For me, as an information developer and a writer, this presents a perfect cohesion between beautifully laid out thoughts an a curious video.

My reply to it is that for every Solid Booster Rocket there is always the hope to become a SpaceX Reusable rocket.

[credits: spacexchannel]

Wednesday, August 14, 2013

H1 2013 Personal Retrospective

One of the main continuous improvement imperatives is "Learn". Learn from your personal experience, from your observations, from trusted people around you.

In my case, there have been so many exciting assignments and events that they have left me with little time to think and consider. I guess, the summer is a nice time to think about the lessons from my participation as a:
 - coordinator and lecturer at the Sofia University course on "Managing Software Projects and Companies"
 - lecturer Technical University of Sofia summer practice course
 - speaker at ETC 2013 Sofia

Some of the next posts will summarize them. Your comments are highly welcome.

Thursday, July 25, 2013

Between stimulus and response, man has the freedom to choose

Well, sooner or later, the summer vacation is over and is time to get your hands dirty.

This transition is remarkably harder, when there are tough decisions to be made, especially involving close friends and colleagues. This, I guess is the right time to remember the first of the 7 habits:
 - Be proactive - willfully choose your path and do not let be acted upon, be "response-able".

Quite often there is the temptation to give ready answers and hope that they will stick. Similarly, quite naturally, they do not. Unless the receivers of these ideas is actually starting to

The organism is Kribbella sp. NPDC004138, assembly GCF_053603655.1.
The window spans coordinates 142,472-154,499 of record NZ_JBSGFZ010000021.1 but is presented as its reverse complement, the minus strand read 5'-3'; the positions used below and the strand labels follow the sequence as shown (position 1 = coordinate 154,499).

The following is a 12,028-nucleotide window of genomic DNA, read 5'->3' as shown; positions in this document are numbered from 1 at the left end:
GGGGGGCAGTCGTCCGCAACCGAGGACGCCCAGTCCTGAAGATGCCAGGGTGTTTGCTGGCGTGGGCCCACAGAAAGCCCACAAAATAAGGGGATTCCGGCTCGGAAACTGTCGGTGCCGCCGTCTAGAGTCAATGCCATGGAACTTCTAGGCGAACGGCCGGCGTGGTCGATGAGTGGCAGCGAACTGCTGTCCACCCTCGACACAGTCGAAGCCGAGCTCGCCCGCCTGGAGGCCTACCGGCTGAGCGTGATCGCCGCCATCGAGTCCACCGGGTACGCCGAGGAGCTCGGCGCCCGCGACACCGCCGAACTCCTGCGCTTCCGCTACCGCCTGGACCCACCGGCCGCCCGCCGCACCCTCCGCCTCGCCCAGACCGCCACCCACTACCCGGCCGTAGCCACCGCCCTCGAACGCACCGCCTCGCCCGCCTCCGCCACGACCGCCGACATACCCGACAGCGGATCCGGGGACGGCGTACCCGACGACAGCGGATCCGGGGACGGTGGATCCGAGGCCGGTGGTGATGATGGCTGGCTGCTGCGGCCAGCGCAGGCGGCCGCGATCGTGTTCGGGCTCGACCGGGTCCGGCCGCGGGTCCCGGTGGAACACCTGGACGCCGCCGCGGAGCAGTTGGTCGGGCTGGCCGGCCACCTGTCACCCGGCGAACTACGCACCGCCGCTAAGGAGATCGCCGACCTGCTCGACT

- Dream of achieving your proposals.

Hmmm, it is an interesting relation between Stephen Covey and Antoine de Saint-Exupéry.

Thursday, June 20, 2013

Watch me presenting at Evolution of Technical Communication conference

If you happen to be in Sofia, Bulgaria on 21 June 2013, you can come and watch me present and discuss the connection between Design Thinking and the profession of information development.

Information about the conference: Agenda.

Tuesday, October 30, 2012

The All Mighty Scrum Master

It is absolutely true that a correctly set up team of professionals does not need a dedicated Scrum Master.

Problem statement: However, sooner or later, they will fall in the trap of the everyday ordeal. You can easily recognize it by retrospective action items not done, or a messy Jira, or continuous overcommitment. There might be other signs, specific for your team.

As to why it happens: The answer can be found in team dynamics. Sooner or later, the team reaches the stage after "form-storm-norm-perform". This stage still does not have a name. It is characterized by the old "common sense" taking rule.

Solution: This is the right time to reintroduce the role of the Scrum Master. It must be someone with knowledge of the project history, as well as with a lot of trust from the team. The only missing ingredient from the recipe is human interaction and dedicated discussions on how to overcome the good old common sense. For inspiration how to continue, refer to Beware of Common Sense